There is a profile of Thomas Crawford McBride. Dr. Thomas McBride is mentioned there.
There is also a profile of Dr. James McBride.
The McBrides and those they influenced were the men in the trenches. They were the men who preached night-after-night in school houses, barns and public buildings. They planted and nourished churches, particularly in Yamhill and Polk Counties of Oregon.
While John Mulkey did not come to Oregon, his influence did. And we must include his son Philip. He settled west of Eugene in Lane County, preaching for many years and influencing the direction of the Gospel message in that area.
Follow this link for more on Philip Mulkey.
John Mulkey of Tompkinsville, KY preached 53 years, delivering nearly 10,000 discourses. He immersed many into Christ. He and Elizabeth are buried on land they owned southeast of Tompkinsville, Kentucky.
Follow this link to photographs of their burial place.
There were many Mulkeys who aided pioneer Oregon besides those who preached. Charles Ennis Mulkey was Superintendent of Schools in Coos County for many years and was followed in office by his wife Martha at his death. John F. Mulkey preached in Harrisburg, Linn County, Oregon and is buried within sight of Interstate 5.
For more about Kellogg, follow this link.
Much can be gleaned about John Mulkey from his obituary in the Millennial Harbinger of August, 1845. It was written by Isaac T. Reneau.
John Mulkey's influence on Archie Word
New Glasgow Christian |
Church in 1903
John Mulkey stood for what he believed. His son John Newton Mulkey spent his years preaching the same message. The church building at Glasgow, Kentucky was built under J. N. Mulkey's leadership in 1837. Glasgow is less than 25 miles from the Old Mulkey Meeting House.
J. N. Mulkey was involved at Glasgow on and off over the rest of his life. The fire map of 1897 shows the building on Green Street was still standing and in use. Archie Word's mother Magee (whom this writer knew) lived at the edge of town and attended the Church as a girl. Her life overlapped that of John Newton Mulkey by two years. Archie Word's pre-school church experiences would have been under the influence of the heirs of the Mulkeys.
The Unusual Story of My Mother's Father
By Archie Word
This is the final article that A. Word wrote for publication before his death.
In the mid 19th century before the Civil War Tom was placed in a Roman Catholic school in Ireland by his parents to be trained as a priest. He did not like it, and when he was 14 years old he ran away and came to America via a "Wind Jammer".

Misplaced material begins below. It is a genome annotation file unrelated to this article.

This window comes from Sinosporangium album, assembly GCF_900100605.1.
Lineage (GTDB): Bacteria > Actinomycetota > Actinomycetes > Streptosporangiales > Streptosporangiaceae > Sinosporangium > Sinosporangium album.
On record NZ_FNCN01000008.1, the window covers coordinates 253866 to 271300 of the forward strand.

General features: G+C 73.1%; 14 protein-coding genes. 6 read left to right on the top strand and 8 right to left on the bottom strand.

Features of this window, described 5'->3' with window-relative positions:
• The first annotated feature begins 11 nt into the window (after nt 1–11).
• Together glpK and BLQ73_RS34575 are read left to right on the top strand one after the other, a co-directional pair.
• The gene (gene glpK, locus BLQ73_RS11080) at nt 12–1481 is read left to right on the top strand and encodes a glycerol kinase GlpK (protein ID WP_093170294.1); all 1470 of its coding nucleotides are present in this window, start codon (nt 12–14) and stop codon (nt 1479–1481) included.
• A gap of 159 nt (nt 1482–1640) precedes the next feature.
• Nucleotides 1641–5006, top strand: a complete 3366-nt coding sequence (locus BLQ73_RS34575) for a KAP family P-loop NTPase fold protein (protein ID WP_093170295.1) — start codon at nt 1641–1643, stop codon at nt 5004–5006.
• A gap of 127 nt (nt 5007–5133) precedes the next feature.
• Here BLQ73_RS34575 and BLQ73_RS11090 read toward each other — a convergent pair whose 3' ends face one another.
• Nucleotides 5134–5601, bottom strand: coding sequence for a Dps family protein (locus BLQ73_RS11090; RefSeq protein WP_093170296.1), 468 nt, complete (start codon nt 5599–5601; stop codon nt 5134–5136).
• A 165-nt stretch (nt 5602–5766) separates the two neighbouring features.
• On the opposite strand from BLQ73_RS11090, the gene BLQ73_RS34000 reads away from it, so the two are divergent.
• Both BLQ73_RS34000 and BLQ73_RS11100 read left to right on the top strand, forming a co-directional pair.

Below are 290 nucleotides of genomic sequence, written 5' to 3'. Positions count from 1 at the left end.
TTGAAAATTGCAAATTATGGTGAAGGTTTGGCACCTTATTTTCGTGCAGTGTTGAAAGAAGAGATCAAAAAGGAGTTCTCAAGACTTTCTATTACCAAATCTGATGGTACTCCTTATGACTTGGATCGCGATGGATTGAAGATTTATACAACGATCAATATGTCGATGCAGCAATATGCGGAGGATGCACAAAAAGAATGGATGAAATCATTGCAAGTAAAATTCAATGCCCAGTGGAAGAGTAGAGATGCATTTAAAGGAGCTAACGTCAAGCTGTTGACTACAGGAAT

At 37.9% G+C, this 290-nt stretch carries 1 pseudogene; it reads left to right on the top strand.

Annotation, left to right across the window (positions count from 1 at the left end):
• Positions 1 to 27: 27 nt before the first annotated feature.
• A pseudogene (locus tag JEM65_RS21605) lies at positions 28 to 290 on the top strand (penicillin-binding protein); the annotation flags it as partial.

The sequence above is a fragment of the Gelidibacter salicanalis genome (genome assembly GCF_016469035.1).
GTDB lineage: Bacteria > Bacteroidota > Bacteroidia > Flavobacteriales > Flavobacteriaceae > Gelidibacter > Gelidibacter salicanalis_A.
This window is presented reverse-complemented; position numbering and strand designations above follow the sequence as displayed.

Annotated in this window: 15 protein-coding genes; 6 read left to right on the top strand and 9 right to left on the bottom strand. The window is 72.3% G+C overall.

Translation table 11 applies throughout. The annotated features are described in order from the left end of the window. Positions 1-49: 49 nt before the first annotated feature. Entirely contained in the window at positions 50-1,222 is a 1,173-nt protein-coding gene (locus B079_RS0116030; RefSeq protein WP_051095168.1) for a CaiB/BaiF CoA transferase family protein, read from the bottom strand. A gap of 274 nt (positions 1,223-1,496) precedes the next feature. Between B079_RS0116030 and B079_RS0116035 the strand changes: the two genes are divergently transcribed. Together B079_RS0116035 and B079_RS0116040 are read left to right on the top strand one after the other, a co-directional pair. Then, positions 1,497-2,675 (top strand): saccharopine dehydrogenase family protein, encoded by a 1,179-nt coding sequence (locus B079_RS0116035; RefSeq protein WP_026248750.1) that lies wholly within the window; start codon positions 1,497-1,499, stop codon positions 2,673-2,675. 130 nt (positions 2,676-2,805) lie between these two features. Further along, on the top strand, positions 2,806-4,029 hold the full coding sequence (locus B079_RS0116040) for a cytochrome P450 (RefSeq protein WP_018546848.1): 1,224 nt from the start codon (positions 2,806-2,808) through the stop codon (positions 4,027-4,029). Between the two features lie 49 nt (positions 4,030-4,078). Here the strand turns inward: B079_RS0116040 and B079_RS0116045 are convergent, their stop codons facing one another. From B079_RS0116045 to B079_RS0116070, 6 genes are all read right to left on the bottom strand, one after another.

Maggie Word in 1986
It was a long trip, and he was 15 years old when he arrived in America. Many of the details of this part of his life are missing, but in a few years he went to Tennessee, where he got his first look inside a Bible. Bibles were scarce in those days, and he felt fortunate to have one, so he immediately began to read it.
His search of the Scripture led him to read the Bible completely through, and when he had finished, he remarked, "I do not see any Roman Catholic Church in the Bible, I'm going to read it through again" (and he did).
When he had finished the second time, he told his wife, "I am going to be baptized." She said, "Why, Tom, you were baptized when you were a baby," to which he answered, "How do I know I was? The Bible says, 'He that believeth and is baptized will be saved.' I'm, going to be baptized." And he was. Soon after he was baptized, he began holding Bible classes in his own front room each Sunday morning.
A few years later a group from the non-instrument people put up a tent in his town and
began an evangelistic meeting. He went down and listened. After he talked with them, they decided they did not need to start a church there "because", they said, "you have one already in your front room."
Tom Kenney |
and his wife.
In time he baptized his wife.
That is the story as my mother told it to me. Thus, through her father my mother learned the gospel, and through her I was led to know the truth.
I thank God for the honesty and courage of my Granddad Kenny and for the influence of his life upon each succeeding generation of my family.
-- The Voice of Evangelism
Indirectly, Evangelist Archie Word was influenced by the Mulkey movement and formed his views of Christianity based on the zeal of those men and women who followed in the steps of John Mulkey of Tompkinsville, Kentucky.
More information is available in Voice of Thunder, Heart of Tears, the biography of Archie Word by Victor Knowles. Follow this link.
Charles Dailey 2000
Northwest College of the Bible
Jonathan Mulkey (1752-) & Nancy Howard (1759-1795)
| John Mulkey (1773-1844) & Elizabeth Hays
| | John Newton Mulkey (1806-1882) & Tealitha Hardin
| | Philip Mulkey* (1802-1893) & Martha H. Martin (1804-1862)
| | | Martin F. Mulkey
| | | John Thomas Mulkey (1825-)
| | | Mary Ann Mulkey & Allen K. Brown
| | | Welcome Hayes Mulkey (1830-1899) & Louisa Crabtree (1838-1931)
| | | Patrick Henry Mulkey
| | | Elizabeth M. Mulkey (-1866) & William B. Barger (1823-1895)
| | | Martha E. Mulkey
| | | Amelia R. Mulkey
| | | Hannah J. Mulkey & John B. Harris
| | | | Flossie Harris & Hunt
| | | | | Philip Mulkey Hunt
| | Philip Mulkey* (1802-1893) & Phoebe McPherson Brashear
| | James Harlan Mulkey
| | | John F. Mulkey (c.1853-) & Sarah Ann Sirus (1841-1869)
| | | | Unknown Mulkey
| | | | | Bryan Smith
| | Sally Mulkey
| | Polly Mulkey
| | Joseph Mulkey
| | Isaac Mulkey
| | Jonathan Howard Mulkey & Talitha Hardin
| | | Isaac Newton Mulkey (1840-) & Sarah Frances Randolph
| | | | Benjamin Franklin Mulkey* (1862-1935) & Constance Hawley
| | | | Benjamin Franklin Mulkey* (1862-1935) & Matilda Parks
| | | | Thompson Howard Mulkey (1866-1891)
| | | | Luella Mulkey (1869-1947) & Lineaus "Neb" Parks
| | | | | Lelah Parks
| | | | Philip James Mulkey (1872-1962) & Ethel Force
| | | | James Elbert Mulkey (1875-) & Tess Maupin
| | | | | Shirley Mulkey
| | | | Jonathan Randolph "Johnt" Mulkey (1878-1964)
| | | | Charles Ennis Mulkey (1881-1925) & Martha E. Foster (1892-)
| | | | Sarah Veda Mulkey (1885-1978) & Jim Dixon
| | | Aaron Hayes Mulkey (1847-1919) & Josephine Chenoweth
| | | Willis Mulkey & Mary Davis
| | | | Etta Mulkey & Boyd
| Philip Mulkey (1775-1844)
| Isaac Mulkey